When Prime Minister Binali Yıldırım announced that from next year all 5th grade students would do a year of preparatory English, my feelings were ambivalent. As a person who has been teaching English in Turkey for over 25 years, I know that few people graduate from high school able to speak English, despite having had at least 8 years of English lessons. More hours teaching will be great. But if those hours are dedicated to teaching English in the same way that it is taught now, how effective will they be? The problem is that the system for teaching languages which is in place in Turkey just does not work.
Teaching English based on grammar and limited reading, writing and speaking is not effective. Certainly the students become familiar with all the tenses. But knowing that there is a present tense, a past tense, even a present perfect continuous tense is not helpful to them. Rather, knowing all the tenses, the conditionals, the passive voice, relative clauses, etc. just means that when the learner is expected to speak, they freeze. Which tense do I use now? Do I mean 'this' or 'that'? 'Which' or 'what'? 'Has been' or 'is'...?
There must be a good reason why Turkish students do not learn Turkish grammar in primary school until the fourth grade. They spend three years reading and writing their mother tongue before they are asked to break it down into analytical chunks.
Yet we teach English-language learners grammar from almost the very beginning. And then we wonder why they don't speak.
Last year I was approached by a group of schools in Turkey and asked to redesign the way English is being taught; I jumped at the chance. The goal was to get kids writing and speaking English by the time they graduated from middle school or high school.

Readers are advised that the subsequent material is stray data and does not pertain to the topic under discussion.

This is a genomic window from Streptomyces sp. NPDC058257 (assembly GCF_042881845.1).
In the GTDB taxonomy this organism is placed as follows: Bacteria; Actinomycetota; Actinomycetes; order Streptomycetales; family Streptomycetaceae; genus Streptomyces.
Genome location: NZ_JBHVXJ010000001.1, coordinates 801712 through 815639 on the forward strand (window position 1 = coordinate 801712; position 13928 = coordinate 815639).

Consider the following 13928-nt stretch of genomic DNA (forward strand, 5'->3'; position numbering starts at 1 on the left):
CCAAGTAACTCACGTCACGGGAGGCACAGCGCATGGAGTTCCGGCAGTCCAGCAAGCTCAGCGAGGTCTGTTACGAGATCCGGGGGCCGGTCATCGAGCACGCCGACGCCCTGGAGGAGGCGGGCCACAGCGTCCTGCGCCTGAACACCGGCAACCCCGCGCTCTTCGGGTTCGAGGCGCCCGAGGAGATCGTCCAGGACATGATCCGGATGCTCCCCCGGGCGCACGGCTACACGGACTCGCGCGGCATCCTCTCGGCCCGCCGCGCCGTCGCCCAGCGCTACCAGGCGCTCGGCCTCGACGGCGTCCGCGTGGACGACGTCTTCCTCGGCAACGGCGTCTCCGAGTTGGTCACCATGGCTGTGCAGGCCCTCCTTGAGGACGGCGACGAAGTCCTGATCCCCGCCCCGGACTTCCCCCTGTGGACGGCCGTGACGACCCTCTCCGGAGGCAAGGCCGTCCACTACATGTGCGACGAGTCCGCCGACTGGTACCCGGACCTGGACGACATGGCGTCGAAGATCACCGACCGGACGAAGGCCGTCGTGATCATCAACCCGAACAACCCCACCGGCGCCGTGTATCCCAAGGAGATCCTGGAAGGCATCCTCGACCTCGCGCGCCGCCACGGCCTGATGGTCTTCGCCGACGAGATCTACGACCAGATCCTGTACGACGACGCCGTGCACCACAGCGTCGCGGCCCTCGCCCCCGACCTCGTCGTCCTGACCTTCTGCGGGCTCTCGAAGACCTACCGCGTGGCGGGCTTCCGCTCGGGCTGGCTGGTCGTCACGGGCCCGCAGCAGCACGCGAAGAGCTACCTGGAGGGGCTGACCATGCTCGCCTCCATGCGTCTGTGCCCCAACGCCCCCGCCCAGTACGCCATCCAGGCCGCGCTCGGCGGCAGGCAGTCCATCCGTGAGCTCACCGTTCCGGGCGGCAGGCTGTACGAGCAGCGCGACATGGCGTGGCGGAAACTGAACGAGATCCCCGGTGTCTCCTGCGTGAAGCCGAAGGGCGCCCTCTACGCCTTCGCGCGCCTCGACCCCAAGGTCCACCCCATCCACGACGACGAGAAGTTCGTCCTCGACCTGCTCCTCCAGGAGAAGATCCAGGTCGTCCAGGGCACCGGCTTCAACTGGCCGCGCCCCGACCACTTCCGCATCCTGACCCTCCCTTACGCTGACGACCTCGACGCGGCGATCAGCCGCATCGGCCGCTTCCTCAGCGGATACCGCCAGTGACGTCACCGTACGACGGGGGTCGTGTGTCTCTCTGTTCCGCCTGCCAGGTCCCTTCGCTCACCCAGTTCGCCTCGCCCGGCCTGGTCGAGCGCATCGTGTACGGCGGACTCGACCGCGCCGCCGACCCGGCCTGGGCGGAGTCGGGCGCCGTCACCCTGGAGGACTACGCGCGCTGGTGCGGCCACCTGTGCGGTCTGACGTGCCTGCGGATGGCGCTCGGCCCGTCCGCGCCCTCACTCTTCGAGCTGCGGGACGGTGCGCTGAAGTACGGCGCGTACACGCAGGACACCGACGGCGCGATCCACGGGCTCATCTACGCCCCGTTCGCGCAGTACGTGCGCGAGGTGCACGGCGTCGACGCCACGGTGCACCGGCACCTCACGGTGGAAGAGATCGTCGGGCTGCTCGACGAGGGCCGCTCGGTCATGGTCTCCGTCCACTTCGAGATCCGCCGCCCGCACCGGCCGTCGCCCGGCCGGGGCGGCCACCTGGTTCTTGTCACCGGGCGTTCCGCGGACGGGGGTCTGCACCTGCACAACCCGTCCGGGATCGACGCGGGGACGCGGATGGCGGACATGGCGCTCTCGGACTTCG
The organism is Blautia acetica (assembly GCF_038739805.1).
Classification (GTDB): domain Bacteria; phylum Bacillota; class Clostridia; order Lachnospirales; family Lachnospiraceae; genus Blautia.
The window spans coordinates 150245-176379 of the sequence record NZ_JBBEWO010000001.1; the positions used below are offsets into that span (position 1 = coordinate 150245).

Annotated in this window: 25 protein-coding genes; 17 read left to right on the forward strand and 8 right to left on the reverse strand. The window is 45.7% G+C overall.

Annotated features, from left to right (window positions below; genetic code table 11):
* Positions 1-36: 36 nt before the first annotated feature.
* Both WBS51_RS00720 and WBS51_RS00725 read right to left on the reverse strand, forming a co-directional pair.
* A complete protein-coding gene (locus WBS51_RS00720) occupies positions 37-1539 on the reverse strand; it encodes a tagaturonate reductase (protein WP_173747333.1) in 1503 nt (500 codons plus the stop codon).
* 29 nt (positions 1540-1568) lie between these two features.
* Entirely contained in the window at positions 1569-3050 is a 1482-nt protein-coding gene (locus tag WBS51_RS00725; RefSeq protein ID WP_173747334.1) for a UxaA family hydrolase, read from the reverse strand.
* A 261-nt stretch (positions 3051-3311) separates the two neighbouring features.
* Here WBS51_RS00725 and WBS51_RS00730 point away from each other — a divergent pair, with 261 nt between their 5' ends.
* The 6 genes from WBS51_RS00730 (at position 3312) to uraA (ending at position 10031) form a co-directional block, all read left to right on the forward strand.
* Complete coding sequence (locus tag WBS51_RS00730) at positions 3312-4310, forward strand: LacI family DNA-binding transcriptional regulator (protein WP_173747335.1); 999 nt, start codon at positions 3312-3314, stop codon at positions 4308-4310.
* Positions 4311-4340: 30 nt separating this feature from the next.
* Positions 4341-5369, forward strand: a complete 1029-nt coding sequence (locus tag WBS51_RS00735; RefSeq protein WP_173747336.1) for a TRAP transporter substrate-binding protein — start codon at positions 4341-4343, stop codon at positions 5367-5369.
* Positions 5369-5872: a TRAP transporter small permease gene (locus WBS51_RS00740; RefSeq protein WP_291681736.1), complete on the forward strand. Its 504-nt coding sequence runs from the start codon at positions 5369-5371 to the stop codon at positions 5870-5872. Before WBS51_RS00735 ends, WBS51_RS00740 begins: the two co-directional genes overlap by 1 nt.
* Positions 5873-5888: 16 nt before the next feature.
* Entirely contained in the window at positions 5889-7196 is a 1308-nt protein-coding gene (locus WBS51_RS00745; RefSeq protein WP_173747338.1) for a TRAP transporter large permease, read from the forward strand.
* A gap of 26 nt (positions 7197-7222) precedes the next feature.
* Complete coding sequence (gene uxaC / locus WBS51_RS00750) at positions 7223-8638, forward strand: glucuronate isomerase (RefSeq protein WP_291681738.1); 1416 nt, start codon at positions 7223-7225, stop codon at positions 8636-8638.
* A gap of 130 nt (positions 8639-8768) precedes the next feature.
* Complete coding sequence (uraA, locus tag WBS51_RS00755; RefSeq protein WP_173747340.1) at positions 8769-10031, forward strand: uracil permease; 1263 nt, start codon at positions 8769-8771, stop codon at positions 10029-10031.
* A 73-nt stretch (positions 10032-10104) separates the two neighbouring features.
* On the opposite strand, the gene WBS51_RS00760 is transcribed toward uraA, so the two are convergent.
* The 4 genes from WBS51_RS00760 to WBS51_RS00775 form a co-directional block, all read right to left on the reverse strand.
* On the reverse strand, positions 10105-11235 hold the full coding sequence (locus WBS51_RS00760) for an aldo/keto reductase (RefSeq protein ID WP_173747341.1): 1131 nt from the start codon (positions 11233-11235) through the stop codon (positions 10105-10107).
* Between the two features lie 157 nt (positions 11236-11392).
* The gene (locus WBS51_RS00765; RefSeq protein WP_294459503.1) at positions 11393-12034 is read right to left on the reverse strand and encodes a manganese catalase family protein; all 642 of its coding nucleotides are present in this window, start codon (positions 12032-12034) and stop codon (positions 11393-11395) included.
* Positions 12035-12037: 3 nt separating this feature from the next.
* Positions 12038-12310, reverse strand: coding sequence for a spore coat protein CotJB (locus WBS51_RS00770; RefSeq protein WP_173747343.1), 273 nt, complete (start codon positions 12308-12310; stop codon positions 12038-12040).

After long discussions with the teachers it was thought that the best way to do this was to change the materials that were being used and the dynamics of the classroom. The traditional classroom, in which the teacher is firmly rooted at the board, be it a black board, white board or smart board, just no longer works with the students we have today.
To quote someone with whom I worked on a curriculum project earlier this year: "We are teaching 21st century children, with 20th century technology and 19th century methods."
So how do we get the methods up to at least the 20th century? In the traditional classroom the teacher is talking to three or four students at any given time, and the rest are passive and not engaged.
Group work seemed the way forward. If you frequently split the children up into groups to discuss and debate, in theory they would support one another and have more time to talk than in a traditional classroom. Our aim was to have more students engaged, and thus the focus became to split the traditional classroom up into groups where the students worked on reading passages, writing stories, producing role plays, etc.
This is not a revolutionary and by no means an original approach. Group and pair work are techniques that have been used for many years in language teaching. But there is still a dominating trend of having the students sit in tidy rows, listening to the teacher and waiting to be called on (or trying desperately not to be called on). The best evidence of this are the heavy two-seater desks and chairs that are almost impossible to shift around the room - still the most common type of seating in Turkish schools.